Contact: Brenon Daly
A decade ago, the financial world started its most recent journey toward ruin. Although the total collapse wouldn’t come for another year, the first tremors of the global financial crisis were felt in August 2007. At the time, few observers could have imagined that a bunch of bad bets made on shady mortgages could reduce some of the world’s biggest banks to heaps of rubble.
For some financial institutions, the destruction was self-inflicted. But others were simply collateral damage, counterparties to risky trades that they may not have fully understood but took on nonetheless. Whatever the cause, the result, which was just starting to be realized 10 years ago, was that everyone was in over their head.
As banks went into survival mode, the financial system dried up. Lenders, already worried about the bad debt on their books, stopped extending loans. It became a credit crisis, with whole chunks of the economy grinding to a halt. There was also a dramatic – if underappreciated – impact on the tech M&A market: the crisis effectively ended the first buyout boom.
Private equity (PE) firms were just hitting their stride when the crisis took away the currency that made their deals work: debt. Don’t forget that just months before August 2007, PE shops had announced mega-deals for First Data ($29bn) and Alltel ($27.5bn). Both of those acquisitions were $10bn bigger than any tech transaction ever announced by a financial acquirer up to that point.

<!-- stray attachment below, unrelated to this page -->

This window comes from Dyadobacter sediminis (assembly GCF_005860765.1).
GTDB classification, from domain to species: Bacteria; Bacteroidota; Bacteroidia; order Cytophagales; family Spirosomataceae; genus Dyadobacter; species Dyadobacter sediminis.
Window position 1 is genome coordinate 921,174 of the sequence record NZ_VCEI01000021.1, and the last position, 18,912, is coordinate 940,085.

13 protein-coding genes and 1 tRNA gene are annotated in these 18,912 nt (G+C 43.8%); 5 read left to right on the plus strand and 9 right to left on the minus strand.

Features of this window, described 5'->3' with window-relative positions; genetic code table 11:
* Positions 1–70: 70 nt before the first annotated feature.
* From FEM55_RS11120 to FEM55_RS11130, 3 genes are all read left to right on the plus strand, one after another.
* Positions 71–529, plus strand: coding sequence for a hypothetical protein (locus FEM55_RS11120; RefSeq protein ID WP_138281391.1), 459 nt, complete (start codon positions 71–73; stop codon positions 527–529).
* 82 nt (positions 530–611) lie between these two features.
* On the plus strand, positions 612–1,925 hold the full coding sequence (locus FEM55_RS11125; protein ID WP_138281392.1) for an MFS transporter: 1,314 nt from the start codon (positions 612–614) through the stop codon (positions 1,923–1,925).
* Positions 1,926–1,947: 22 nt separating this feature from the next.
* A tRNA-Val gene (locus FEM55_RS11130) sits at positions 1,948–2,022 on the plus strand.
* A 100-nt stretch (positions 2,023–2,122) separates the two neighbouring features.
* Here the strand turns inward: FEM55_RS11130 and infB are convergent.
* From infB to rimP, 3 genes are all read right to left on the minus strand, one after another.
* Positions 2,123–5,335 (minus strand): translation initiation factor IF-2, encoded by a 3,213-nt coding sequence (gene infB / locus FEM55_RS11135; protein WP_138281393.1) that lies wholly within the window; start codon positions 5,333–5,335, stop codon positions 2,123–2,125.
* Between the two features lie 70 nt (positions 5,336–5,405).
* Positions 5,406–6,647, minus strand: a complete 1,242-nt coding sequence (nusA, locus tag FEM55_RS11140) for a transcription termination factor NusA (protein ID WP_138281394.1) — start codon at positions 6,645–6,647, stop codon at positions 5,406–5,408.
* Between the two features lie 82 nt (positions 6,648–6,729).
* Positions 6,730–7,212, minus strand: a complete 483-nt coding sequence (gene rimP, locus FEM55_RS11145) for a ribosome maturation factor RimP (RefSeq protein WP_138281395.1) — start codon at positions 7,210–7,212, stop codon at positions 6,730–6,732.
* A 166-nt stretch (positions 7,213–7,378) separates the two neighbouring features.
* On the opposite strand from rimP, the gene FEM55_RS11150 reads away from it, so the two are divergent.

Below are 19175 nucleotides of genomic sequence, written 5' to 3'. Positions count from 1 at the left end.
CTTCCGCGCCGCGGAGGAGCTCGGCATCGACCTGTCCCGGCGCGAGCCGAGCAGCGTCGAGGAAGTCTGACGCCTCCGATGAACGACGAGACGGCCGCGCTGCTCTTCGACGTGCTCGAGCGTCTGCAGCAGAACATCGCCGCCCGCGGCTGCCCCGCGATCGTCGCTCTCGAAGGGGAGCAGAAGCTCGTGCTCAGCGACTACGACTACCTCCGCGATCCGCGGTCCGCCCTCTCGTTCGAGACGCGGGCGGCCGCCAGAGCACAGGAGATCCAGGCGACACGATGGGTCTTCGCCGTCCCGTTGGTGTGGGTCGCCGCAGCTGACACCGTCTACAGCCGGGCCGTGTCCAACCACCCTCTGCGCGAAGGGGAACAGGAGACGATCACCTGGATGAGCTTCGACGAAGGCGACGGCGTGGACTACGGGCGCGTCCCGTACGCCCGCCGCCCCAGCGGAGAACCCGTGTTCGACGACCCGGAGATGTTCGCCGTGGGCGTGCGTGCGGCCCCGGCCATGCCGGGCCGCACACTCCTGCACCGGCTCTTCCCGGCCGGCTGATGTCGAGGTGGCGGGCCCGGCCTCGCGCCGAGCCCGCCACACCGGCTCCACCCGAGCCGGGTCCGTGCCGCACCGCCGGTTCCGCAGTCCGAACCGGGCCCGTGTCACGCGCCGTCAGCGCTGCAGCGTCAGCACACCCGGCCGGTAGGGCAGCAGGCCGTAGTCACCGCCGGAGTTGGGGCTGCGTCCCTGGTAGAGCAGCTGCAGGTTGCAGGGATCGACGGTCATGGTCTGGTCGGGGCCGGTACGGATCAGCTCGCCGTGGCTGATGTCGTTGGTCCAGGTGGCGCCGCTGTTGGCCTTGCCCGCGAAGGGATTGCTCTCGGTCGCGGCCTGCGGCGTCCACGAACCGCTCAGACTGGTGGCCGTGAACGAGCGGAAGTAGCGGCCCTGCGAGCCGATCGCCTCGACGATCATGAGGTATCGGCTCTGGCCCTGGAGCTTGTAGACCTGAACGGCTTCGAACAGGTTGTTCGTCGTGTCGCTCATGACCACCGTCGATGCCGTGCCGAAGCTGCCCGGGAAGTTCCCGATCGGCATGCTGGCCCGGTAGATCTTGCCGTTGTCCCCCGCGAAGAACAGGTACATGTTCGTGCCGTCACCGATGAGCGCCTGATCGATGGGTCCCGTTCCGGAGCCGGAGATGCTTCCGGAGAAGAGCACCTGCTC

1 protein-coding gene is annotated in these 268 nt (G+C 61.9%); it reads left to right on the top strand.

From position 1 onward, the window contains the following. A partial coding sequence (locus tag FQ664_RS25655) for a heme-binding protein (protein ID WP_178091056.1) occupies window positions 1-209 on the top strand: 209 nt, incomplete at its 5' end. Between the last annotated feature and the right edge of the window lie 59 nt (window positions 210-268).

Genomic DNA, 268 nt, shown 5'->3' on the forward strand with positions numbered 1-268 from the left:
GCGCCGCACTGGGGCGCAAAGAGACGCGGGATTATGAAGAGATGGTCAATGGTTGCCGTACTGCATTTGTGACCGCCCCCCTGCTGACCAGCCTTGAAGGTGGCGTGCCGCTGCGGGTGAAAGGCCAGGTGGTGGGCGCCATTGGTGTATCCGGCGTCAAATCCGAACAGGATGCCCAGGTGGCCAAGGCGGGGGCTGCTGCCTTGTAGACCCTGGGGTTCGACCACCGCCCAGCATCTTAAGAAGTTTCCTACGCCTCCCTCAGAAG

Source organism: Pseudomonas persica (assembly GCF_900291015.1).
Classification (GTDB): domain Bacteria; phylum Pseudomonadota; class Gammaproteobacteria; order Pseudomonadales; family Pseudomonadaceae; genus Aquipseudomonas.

Those deals turned out to be the high-water marks for PE at the time, with the water receding unexpectedly quickly. Of the 10 largest PE transactions listed in 451 Research’s M&A KnowledgeBase for 2007, only one of them came after August. More broadly, the last four crisis-shadowed months of 2007 accounted for just $7bn of the then-record $106bn in PE spending that year.
The late-2007 collapse in sponsor spending continued through 2008-09, as the recession broadened and deepened. The value of PE deals in both of those years dropped more than 80% compared with 2007, according to the M&A KnowledgeBase. The PE industry’s recovery from the credit crisis would take a long time, much longer than the relatively quick bounce-back in the equity markets, for instance. Overall spending by buyout firms wouldn’t hit 2007 levels again until 2015.
For more on the impact of PE activity in the tech market, be sure to join 451 Research for a special webinar on Thursday, September 7 at 1:00pm ET. Registration is free and available by clicking here.